Lawyers for retired police officer Frankly Chu have asked a judge for his conditional release after he was convicted of assaulting a pedestrian in 2014. Chu is appealing his sentence and conviction for assault occasioning bodily harm handed down last December.

Videos taken on November 26, 2014 during the pro-democracy Occupy protests appear to show Chu striking pedestrians with a baton without prior warning.

Chu was sentenced to three months’ imprisonment but only spent two weeks in jail in late 2017 before being released on bail. His appeal was heard at the High Court on Wednesday and Thursday.

Frankly Chu
Frankly Chu.

Chu’s lawyer, Senior Counsel Charlotte Draycott, said he has been remanded for 16 days, which was already an adequate punishment.

Draycott said Chu had been harassed by Occupy supporters, and was followed by Apple Daily reporters for a month. Draycott added that the newspaper’s photojournalist followed Chu and his family to a restaurant.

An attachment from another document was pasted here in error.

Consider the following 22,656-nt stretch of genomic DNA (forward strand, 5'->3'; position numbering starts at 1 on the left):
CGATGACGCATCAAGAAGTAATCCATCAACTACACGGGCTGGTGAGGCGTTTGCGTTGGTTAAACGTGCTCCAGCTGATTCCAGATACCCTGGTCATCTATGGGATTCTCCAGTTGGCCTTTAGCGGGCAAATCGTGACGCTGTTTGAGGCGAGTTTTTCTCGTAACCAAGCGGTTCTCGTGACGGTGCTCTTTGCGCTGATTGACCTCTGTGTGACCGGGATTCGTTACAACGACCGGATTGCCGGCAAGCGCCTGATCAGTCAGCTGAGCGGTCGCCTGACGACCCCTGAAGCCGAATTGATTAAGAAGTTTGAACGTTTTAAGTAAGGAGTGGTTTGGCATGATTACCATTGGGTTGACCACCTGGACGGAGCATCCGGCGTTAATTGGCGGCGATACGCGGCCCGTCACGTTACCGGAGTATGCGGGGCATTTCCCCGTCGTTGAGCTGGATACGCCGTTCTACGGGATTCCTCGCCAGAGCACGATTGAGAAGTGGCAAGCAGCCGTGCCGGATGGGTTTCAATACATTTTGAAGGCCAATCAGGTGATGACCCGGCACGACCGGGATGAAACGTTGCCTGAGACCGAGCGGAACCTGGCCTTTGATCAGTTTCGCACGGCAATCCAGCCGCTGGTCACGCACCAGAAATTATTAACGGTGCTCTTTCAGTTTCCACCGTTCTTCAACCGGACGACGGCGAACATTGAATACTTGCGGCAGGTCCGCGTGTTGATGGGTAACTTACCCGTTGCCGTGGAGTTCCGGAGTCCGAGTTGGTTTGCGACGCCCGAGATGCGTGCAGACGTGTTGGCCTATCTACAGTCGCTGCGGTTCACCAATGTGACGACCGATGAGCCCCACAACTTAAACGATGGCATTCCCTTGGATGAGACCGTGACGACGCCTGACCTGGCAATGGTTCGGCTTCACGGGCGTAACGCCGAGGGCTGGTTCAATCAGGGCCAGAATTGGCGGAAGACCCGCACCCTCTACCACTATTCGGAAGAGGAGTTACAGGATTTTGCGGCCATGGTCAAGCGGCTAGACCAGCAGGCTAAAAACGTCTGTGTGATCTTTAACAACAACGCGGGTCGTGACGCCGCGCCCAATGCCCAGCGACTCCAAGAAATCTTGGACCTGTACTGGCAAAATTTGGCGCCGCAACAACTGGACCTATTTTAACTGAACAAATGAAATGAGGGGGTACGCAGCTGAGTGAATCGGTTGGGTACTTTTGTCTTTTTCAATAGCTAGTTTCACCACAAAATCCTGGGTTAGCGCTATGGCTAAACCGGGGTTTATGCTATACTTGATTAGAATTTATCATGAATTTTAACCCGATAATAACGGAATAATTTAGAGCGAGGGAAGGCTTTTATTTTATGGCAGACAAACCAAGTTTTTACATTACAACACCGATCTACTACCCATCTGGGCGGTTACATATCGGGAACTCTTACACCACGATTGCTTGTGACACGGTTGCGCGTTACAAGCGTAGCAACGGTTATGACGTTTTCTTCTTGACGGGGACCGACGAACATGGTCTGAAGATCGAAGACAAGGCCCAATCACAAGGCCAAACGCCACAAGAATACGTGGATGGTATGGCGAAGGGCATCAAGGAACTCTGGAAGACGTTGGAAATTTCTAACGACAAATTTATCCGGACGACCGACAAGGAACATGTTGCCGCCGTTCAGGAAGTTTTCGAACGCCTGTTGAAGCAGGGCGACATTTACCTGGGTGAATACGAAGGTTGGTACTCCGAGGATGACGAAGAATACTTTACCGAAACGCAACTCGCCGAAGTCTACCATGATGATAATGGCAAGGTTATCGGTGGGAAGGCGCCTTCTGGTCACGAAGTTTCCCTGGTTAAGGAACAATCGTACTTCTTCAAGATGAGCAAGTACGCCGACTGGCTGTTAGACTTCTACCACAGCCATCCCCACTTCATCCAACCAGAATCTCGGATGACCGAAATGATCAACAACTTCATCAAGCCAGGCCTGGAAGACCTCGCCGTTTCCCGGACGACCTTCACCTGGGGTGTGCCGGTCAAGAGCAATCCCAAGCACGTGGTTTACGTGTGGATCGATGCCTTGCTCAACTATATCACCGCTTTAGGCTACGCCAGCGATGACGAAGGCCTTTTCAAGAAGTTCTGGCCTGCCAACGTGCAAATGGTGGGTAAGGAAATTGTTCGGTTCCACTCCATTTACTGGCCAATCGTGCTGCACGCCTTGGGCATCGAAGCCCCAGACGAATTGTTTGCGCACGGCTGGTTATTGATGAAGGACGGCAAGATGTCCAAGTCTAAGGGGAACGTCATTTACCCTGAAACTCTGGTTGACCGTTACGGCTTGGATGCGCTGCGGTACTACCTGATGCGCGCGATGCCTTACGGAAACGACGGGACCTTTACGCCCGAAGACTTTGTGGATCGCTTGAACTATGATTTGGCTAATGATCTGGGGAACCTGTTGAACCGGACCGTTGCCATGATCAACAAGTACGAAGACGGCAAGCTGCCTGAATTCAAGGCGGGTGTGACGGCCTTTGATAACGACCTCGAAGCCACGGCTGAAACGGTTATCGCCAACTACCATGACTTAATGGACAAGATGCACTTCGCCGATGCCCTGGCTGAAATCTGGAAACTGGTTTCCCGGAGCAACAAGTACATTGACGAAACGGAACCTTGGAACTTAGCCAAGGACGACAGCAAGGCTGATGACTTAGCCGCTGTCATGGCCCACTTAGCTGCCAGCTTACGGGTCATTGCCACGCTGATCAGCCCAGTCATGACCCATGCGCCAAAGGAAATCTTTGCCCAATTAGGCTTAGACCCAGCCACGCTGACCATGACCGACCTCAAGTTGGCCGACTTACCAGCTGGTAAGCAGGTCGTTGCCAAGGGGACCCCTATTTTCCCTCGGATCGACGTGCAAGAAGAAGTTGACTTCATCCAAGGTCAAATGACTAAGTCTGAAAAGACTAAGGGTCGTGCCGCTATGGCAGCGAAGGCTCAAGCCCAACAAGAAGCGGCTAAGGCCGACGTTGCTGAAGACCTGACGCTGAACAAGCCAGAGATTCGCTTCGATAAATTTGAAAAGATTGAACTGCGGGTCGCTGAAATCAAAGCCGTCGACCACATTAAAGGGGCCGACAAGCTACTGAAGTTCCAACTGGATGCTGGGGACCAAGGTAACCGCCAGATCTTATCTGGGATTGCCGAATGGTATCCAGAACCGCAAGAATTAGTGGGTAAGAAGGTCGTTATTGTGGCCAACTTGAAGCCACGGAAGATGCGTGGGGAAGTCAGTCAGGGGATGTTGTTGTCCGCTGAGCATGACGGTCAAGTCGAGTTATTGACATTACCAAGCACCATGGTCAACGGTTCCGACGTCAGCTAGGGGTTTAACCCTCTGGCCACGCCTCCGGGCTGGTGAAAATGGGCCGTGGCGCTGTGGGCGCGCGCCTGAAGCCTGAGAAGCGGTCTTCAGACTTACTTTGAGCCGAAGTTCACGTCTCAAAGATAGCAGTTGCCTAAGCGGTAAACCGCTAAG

He said Chu retired during his golden age and wished to find another job, but the case has made it impossible. She also said Chu has been unable to lead a normal life for four years.

Chu did not wish to have a custodial record and was thus requesting a conditional release, Draycott said.

Frankly Chu
Frankly Chu being remanded. File

Under section 36 of the Magistrates Ordinance, when a magistrate punishes a person on a summary conviction, the magistrate can – after considering the person’s character, antecedents, age, health or mental condition, or the nature of the offence – decide on an unconditional or conditional release.

For a release with conditions, the magistrate could ask for sureties of up to HK$2,000, and good behaviour for up to three years.

Judge Albert Wong Sung-hau said he will hand down a judgment at 4pm on September 14.

Kris Cheng

Kris Cheng

Kris Cheng is a Hong Kong journalist with an interest in local politics. His work has been featured in Washington Post, Public Radio International, Hong Kong Economic Times and others. He has a BSSc in Sociology from the Chinese University of Hong Kong. Kris is HKFP's Editorial Director.